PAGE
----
Diverging metabolic effects of 2 energy-restricted diets differing in nutrient quality: A 12-week randomized controlled trial in subjects with abdominal obesity

Sophie Schutte, Diederik Esser, Els Siebelink, Charlotte J.R. Michielsen, Monique Daanje, Juri C. Matualatupauw, Hendriek C. Boshuizen, Marco Mensink, Lydia A. Afman*

*Corresponding author for this work

Research output: Contribution to journalArticleAcademicpeer-review

11 Citations (Scopus)


Background: Despite the established relation between energy restriction (ER) and metabolic health, the most beneficial nutrient composition of a weight-loss diet is still a subject of debate. Objectives: The aim of the study was to examine the additional effects of nutrient quality on top of ER. Methods: A parallel-designed, 12-week 25% ER dietary intervention study was conducted (clinicaltrials.gov: NCT02194504). Participants aged 40-70 years with abdominal obesity were randomized over 3 groups: a 25% ER high-nutrient-quality diet (n = 40); a 25% ER low-nutrient-quality diet (n = 40); or a habitual diet (n = 30). Both ER diets were nutritionally adequate, and the high-nutrient-quality ER diet was enriched in MUFAs, n-3 PUFAs, fiber, and plant protein and reduced in fructose. Before and after the intervention, intrahepatic lipids, body fat distribution, fasting and postprandial responses to a mixed-meal shake challenge test of cardiometabolic risk factors, lipoproteins, vascular measurements, and adipose tissue transcriptome were assessed. Results: The high-nutrient-quality ER diet (-8.4 ± 3.2) induced 2.1 kg more weight loss (P = 0.007) than the low-nutrient-quality ER diet (-6.3 ± 3.9), reduced fasting serum total cholesterol (P = 0.014) and plasma triglycerides (P < 0.001), promoted an antiatherogenic lipoprotein profile, and induced a more pronounced decrease in adipose tissue gene expression of energy metabolism pathways than the low-quality ER diet. Explorative analyses showed that the difference in weight loss between the two ER diets was specifically present in insulin-sensitive subjects (HOMA-IR ≤ 2.5), in whom the high-nutrient-quality diet induced 3.9 kg more weight loss than the low-nutrient-quality diet. Conclusions: A high-nutrient-quality 25% ER diet is more beneficial for cardiometabolic health than a low-nutrient-quality 25% ER diet. Overweight, insulin-sensitive subjects may benefit more from a high- than a low-nutrient-quality ER diet with respect to weight loss, due to potential attenuation of glucose-induced lipid synthesis in adipose tissue.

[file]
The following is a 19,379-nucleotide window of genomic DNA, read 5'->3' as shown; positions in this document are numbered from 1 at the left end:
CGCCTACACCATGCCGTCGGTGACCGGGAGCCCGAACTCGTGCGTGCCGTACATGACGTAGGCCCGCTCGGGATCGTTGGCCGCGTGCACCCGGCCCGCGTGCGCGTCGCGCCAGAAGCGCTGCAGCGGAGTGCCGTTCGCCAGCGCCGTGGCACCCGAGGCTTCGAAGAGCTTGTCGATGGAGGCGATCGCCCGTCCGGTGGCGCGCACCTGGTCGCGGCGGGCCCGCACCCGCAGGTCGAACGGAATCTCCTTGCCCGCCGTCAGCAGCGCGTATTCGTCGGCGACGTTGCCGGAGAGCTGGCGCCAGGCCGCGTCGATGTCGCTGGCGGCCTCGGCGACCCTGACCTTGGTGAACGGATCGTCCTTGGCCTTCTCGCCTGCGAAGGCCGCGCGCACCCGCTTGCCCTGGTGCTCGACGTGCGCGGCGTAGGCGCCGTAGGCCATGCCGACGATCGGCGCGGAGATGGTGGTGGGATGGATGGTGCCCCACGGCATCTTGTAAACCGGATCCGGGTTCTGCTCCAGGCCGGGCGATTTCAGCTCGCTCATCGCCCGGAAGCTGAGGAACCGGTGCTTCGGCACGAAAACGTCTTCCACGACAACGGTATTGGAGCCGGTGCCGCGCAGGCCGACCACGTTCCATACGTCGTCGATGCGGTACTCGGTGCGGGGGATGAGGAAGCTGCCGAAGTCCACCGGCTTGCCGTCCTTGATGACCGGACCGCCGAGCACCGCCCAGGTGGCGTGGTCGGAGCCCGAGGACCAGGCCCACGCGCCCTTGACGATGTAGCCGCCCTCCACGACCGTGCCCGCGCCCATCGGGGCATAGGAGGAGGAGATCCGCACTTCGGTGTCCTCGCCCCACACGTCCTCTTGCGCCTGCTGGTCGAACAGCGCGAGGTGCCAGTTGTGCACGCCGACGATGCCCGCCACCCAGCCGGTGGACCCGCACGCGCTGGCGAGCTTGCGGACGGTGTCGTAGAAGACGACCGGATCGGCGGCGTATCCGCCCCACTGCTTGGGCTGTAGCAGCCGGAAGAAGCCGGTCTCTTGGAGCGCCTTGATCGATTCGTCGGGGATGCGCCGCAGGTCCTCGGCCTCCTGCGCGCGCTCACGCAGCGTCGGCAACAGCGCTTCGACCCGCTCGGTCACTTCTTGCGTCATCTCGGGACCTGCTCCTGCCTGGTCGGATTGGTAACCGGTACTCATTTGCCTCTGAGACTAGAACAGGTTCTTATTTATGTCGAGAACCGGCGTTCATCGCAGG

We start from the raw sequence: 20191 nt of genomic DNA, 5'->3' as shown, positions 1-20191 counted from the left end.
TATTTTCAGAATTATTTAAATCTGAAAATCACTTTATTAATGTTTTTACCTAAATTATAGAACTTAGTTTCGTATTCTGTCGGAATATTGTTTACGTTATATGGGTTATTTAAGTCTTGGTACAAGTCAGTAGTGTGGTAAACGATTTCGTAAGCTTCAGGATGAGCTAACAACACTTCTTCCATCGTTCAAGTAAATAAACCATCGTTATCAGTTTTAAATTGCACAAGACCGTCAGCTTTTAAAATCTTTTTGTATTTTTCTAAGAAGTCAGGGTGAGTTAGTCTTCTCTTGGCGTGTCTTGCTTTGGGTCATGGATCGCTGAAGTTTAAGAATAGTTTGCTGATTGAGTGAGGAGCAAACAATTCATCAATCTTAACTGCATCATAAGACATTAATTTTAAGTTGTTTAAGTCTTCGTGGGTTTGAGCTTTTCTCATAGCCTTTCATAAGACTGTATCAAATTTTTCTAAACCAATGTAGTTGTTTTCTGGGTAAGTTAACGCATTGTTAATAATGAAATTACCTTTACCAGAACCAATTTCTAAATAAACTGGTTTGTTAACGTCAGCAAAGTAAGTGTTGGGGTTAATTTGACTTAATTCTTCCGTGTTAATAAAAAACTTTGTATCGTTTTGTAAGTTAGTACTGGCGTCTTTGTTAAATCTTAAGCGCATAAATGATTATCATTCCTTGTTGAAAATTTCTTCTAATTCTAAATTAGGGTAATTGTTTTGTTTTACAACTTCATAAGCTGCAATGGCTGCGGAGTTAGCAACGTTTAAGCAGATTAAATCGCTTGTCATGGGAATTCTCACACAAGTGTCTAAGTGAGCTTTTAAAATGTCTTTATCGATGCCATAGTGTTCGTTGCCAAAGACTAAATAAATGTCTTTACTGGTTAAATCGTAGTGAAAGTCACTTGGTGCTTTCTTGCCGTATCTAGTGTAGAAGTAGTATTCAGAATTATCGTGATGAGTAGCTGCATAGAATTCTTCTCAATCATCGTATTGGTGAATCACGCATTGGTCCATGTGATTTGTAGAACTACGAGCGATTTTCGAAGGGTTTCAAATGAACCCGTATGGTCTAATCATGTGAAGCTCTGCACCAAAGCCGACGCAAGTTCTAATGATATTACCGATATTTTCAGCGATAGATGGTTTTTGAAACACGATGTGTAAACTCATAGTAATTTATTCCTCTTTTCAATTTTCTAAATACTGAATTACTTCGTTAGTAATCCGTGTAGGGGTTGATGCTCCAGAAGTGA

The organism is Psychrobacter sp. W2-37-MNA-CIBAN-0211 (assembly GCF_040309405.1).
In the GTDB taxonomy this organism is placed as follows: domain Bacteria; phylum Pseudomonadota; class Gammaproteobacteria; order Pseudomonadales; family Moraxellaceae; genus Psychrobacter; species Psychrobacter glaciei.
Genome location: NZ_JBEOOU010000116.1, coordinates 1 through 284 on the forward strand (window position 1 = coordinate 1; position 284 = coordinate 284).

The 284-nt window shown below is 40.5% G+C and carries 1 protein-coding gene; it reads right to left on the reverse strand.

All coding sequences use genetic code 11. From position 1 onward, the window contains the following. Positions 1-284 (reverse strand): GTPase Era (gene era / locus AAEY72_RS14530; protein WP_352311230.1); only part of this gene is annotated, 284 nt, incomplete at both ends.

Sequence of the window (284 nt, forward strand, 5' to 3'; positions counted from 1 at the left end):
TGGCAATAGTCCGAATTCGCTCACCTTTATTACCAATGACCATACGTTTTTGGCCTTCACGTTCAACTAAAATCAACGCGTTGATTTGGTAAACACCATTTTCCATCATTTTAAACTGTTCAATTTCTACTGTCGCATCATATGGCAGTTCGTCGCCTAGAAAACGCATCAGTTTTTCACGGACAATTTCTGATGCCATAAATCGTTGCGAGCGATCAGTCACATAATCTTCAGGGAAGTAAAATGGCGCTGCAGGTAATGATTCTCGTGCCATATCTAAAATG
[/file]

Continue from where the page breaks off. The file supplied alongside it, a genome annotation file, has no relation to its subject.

Original languageEnglish
Pages (from-to)132-150
Number of pages19
JournalAmerican Journal of Clinical Nutrition
Issue number1
Publication statusPublished - 1 Jul 2022


  • adipose tissue
  • clinical trial
  • dietary intervention
  • insulin resistance
  • mixed-meal challenge
  • nutrigenomics
  • precision nutrition


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